## Basic notions pt 1 – Number fields and rings of integers

So yeah,  now that we have seen a little of what algebraic number theory is about, let’s get started properly.

Usually in number theory we  love to work with integers, or at a push rational numbers. This is not really enough to solve some problems.

A fact that you all know is that really each rational number can be written as a ratio of two integers (excluding $0$ on the denominator). More formally, $\mathbb{Q}$ is the field of fractions of the integral domain $\mathbb{Z}$.

The field $\mathbb{Q}$ is in a way the biggest thing we work with in elementary number theory.

However, in (basic) algebraic number theory we look at other fields of “numbers” obtained from $\mathbb{Q}$ by taking field extensions of finite degree (remember that the degree of a field extension $L/K$ is the dimension of $L$ when viewed as a $K$-vector space).

Such fields are called number fields.

Examples of number fields are; $\mathbb{Q}(\sqrt{2})$, $\mathbb{Q}(\sqrt[3]{5}, \sqrt{7})$ and $\mathbb{Q}(\zeta)$ where $\zeta$ is a primitive $n$th root of unity.

The degree of a number field is defined to be the degree of the corresponding extension of $\mathbb{Q}$.

Recall that a field extension $L/K$ is algebraic if every element of $L$ satisfies a polynomial with coefficients in $K$. It is known that every field extension of finite degree is algebraic.

So the reason that we define number fields to have this finite degree condition is so that we can guarantee that we get an algebraic extension of $\mathbb{Q}$ and that we have a finite basis over $\mathbb{Q}$.

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By Artin’s primitive element theorem, there exists a primitive element for any number field as an extension of $\mathbb{Q}$.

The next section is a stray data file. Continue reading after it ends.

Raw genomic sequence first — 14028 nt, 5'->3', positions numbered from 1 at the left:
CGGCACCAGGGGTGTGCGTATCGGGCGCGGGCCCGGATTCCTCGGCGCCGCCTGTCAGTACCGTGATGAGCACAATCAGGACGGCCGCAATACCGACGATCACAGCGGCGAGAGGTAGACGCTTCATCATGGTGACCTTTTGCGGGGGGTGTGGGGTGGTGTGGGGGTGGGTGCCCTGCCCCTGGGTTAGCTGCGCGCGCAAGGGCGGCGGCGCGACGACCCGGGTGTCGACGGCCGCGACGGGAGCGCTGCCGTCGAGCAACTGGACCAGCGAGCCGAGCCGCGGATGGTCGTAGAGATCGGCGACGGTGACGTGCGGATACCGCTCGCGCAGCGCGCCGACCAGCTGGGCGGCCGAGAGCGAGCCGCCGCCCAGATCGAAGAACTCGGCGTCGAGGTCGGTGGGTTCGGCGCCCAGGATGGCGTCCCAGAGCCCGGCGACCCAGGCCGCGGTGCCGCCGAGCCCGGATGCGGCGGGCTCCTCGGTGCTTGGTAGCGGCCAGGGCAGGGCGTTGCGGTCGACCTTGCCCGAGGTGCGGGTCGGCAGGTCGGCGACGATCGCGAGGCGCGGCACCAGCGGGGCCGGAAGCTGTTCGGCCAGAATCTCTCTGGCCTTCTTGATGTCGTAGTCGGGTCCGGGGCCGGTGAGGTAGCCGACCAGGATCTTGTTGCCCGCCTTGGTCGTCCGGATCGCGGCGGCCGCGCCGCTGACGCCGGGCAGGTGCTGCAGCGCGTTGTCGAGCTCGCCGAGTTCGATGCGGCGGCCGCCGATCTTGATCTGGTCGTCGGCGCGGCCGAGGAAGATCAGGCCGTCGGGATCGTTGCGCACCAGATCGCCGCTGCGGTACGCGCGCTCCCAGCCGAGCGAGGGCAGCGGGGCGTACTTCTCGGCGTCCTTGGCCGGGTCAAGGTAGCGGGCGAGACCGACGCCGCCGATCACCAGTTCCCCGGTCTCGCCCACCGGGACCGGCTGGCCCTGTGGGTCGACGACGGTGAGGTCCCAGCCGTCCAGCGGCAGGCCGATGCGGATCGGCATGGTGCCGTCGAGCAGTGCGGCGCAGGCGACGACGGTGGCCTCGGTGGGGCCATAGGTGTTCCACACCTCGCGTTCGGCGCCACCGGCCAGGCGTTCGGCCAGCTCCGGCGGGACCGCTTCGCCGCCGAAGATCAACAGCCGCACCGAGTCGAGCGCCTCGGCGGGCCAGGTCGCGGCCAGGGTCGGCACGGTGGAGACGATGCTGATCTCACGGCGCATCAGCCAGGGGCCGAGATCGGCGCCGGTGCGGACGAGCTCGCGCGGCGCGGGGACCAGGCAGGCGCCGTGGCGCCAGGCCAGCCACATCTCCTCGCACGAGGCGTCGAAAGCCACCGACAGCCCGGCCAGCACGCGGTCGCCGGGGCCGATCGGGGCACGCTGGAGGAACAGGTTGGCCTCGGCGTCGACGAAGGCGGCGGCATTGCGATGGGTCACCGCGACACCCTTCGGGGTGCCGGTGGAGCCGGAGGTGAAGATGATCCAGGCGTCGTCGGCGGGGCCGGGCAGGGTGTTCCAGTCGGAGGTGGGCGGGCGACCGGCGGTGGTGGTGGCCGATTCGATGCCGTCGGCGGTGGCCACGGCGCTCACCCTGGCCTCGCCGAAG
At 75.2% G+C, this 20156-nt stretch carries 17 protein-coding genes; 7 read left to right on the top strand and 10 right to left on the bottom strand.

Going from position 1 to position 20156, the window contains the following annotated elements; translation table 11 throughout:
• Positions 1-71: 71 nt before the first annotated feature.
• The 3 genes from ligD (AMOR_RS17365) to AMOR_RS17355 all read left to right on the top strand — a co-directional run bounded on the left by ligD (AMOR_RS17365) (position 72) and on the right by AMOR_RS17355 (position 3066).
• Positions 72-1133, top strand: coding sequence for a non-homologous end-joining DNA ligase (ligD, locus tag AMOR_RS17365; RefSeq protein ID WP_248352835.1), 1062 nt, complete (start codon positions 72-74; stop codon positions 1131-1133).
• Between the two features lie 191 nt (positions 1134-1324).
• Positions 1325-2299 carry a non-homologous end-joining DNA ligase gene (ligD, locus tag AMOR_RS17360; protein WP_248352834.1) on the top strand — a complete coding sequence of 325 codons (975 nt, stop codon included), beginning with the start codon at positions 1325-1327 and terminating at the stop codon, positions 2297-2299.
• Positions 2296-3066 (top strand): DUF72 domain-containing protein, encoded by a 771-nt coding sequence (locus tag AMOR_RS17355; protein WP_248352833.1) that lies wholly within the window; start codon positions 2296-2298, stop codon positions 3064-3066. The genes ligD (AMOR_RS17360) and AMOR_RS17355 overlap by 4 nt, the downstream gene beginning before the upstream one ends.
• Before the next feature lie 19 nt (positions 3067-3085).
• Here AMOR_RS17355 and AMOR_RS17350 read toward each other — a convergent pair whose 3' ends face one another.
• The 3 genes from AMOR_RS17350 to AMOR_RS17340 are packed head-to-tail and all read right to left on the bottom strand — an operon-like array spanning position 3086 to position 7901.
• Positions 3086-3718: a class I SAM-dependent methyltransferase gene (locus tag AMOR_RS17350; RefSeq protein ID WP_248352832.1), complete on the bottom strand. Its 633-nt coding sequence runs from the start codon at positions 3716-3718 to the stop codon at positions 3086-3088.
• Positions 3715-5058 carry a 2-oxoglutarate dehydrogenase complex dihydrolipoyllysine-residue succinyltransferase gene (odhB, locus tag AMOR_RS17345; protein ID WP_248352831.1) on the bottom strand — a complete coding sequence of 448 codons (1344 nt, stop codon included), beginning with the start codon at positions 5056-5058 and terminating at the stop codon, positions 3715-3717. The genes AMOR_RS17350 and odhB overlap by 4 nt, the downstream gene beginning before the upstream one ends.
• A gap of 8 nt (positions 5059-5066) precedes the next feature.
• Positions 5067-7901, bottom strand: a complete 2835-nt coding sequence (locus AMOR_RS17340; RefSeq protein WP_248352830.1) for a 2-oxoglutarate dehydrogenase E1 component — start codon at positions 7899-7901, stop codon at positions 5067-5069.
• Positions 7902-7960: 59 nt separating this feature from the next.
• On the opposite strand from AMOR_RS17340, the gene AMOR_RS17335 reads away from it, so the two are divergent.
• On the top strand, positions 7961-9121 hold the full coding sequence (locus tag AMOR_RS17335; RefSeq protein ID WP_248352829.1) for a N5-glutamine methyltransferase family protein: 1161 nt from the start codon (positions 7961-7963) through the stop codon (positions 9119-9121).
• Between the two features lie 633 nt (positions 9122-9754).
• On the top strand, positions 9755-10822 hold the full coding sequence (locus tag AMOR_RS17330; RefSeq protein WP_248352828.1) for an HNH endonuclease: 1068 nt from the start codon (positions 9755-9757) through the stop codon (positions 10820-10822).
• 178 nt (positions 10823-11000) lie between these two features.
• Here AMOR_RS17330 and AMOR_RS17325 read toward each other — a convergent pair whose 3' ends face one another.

So we may always write a number field in the form $\mathbb{Q}(\theta)$ for some $\theta$ algebraic over $\mathbb{Q}$.

Not only does the proof of this theorem provide the existence of such a generator but it also gives a way of finding one. Generators are never unique.

See http://en.wikipedia.org/wiki/Primitive_element_theorem for some info, including details of the construction of a primitive element.

A simple example is that $\mathbb{Q}(\sqrt{2},\sqrt{3})=\mathbb{Q}(\sqrt{2}+\sqrt{3})$. One can check this by hand by showing that each side contains the generators for the other side but also this can be shown via the construction in Artin’s argument.

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One nice thing about number fields is that they each contain a very special ring, the ring of integers.

We already know that number fields are algebraic extensions of $\mathbb{Q}$, so that every element of a number field satisfies some monic polynomial over $\mathbb{Q}$.

We can always clear the denominators and find that every element actually satisfies a polynomial over $\mathbb{Z}$. The key thing to ask now is, which elements satisfy a monic polynomial over $\mathbb{Z}$?

These elements in a number field $K$ form the ring of integers, denoted $\mathfrak{O}_K$. Proving that we actually have a ring here is not so simple.